Most of the questions I had before the nurse called were answered in that call. But she was right. After my husband and I reviewed the pre-op notes I’d taken, we discovered we did have a few concerns. None were too pressing that we couldn’t wait to ask the team when we were with face-to-face the next day. I had already been given Ronan hints that we would soon be going to see the doctor, so I took the info I’d written down and shared it with him. I didn’t know how much Ronan would understand, but I needed him to know the basics: tomorrow was the big day, he’d have to fast until after the procedure, he’d meet some new doctors and nurses, and that mommy and daddy would be right there with him the entire time. Ronan signed ‘yes yes’ and then did the Sign of the Cross. Anytime he hears the word doctor, he asks us to pray, In the name of the Father, and the Son, and the Holy Spirit…Amen.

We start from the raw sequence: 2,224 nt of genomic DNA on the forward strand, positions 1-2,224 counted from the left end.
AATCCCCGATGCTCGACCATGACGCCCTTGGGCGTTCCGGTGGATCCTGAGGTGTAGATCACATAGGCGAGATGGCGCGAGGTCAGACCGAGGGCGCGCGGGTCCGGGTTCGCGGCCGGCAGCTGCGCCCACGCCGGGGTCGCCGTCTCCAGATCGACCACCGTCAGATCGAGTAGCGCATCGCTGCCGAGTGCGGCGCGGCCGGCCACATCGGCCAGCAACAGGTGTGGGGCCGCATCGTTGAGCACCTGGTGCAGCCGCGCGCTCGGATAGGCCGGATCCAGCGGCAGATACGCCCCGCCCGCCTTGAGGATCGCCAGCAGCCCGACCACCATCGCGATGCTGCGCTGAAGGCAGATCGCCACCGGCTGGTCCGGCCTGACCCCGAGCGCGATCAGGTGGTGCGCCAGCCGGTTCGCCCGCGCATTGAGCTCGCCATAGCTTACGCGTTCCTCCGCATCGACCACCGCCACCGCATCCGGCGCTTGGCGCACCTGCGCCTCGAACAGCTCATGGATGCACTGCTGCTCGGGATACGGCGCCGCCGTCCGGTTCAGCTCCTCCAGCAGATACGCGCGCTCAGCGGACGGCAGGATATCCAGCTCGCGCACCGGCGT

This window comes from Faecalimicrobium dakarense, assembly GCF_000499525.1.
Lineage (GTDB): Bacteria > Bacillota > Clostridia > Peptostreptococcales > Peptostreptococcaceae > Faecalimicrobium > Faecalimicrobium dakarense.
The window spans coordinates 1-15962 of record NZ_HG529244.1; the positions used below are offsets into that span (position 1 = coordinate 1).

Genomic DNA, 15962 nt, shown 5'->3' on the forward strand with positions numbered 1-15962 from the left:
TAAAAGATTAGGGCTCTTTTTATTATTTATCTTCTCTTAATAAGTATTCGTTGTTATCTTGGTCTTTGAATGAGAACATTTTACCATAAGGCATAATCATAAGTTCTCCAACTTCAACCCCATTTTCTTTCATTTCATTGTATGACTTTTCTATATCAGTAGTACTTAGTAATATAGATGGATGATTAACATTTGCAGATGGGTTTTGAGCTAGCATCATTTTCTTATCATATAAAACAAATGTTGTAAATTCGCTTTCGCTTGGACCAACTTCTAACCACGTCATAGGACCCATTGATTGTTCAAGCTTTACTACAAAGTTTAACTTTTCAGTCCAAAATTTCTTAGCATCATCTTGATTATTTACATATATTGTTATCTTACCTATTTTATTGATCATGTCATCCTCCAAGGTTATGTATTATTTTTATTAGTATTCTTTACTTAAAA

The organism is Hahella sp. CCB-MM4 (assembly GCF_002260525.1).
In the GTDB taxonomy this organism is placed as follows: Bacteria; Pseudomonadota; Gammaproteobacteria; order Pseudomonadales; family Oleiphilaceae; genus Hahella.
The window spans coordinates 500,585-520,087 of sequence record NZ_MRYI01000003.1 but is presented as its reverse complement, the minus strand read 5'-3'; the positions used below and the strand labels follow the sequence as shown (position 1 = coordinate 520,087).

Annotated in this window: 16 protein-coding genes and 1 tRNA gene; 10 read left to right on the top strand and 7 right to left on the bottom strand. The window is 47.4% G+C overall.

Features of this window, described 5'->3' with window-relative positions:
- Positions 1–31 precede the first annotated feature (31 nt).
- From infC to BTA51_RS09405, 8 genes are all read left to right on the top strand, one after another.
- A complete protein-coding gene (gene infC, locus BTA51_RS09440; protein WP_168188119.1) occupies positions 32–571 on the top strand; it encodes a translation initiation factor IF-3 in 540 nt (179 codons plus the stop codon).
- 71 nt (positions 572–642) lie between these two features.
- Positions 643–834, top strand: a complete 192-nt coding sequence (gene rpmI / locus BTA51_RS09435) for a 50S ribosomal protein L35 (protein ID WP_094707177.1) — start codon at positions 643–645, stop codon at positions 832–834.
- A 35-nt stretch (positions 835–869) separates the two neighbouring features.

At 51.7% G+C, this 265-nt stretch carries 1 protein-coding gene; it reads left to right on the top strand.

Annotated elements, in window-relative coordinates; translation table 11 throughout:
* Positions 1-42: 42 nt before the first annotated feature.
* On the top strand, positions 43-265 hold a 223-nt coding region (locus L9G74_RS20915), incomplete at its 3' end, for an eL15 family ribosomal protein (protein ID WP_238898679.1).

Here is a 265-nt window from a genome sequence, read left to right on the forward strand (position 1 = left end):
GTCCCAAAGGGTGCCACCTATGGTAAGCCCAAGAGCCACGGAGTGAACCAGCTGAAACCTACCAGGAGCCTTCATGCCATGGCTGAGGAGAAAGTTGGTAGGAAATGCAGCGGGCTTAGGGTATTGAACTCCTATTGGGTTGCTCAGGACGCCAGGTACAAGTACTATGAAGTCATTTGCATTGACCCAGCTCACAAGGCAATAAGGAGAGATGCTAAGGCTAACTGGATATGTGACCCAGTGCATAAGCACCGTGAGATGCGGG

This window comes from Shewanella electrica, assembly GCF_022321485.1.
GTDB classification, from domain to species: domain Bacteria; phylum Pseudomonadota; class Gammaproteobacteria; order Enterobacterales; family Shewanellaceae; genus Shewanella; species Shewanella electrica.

When we gathered for family prayers later that evening, the siblings all prayed for Ronan and his big day at the hospital. We prayed for the medical people we’d encounter – that they’d have compassion, and we prayed for Ronan – that he would do well with all the poking and prodding we knew he’d be subjected to. Most of Ronan’s medical journey has included a lot of questions. Why this? Why that? Constant wondering, constant worrying and knowing that not every test or procedure will come with answers, just more questions, can be unsettling. So we also prayed for good test results, which could take a few weeks to receive, and that we’d get some useful answers from them.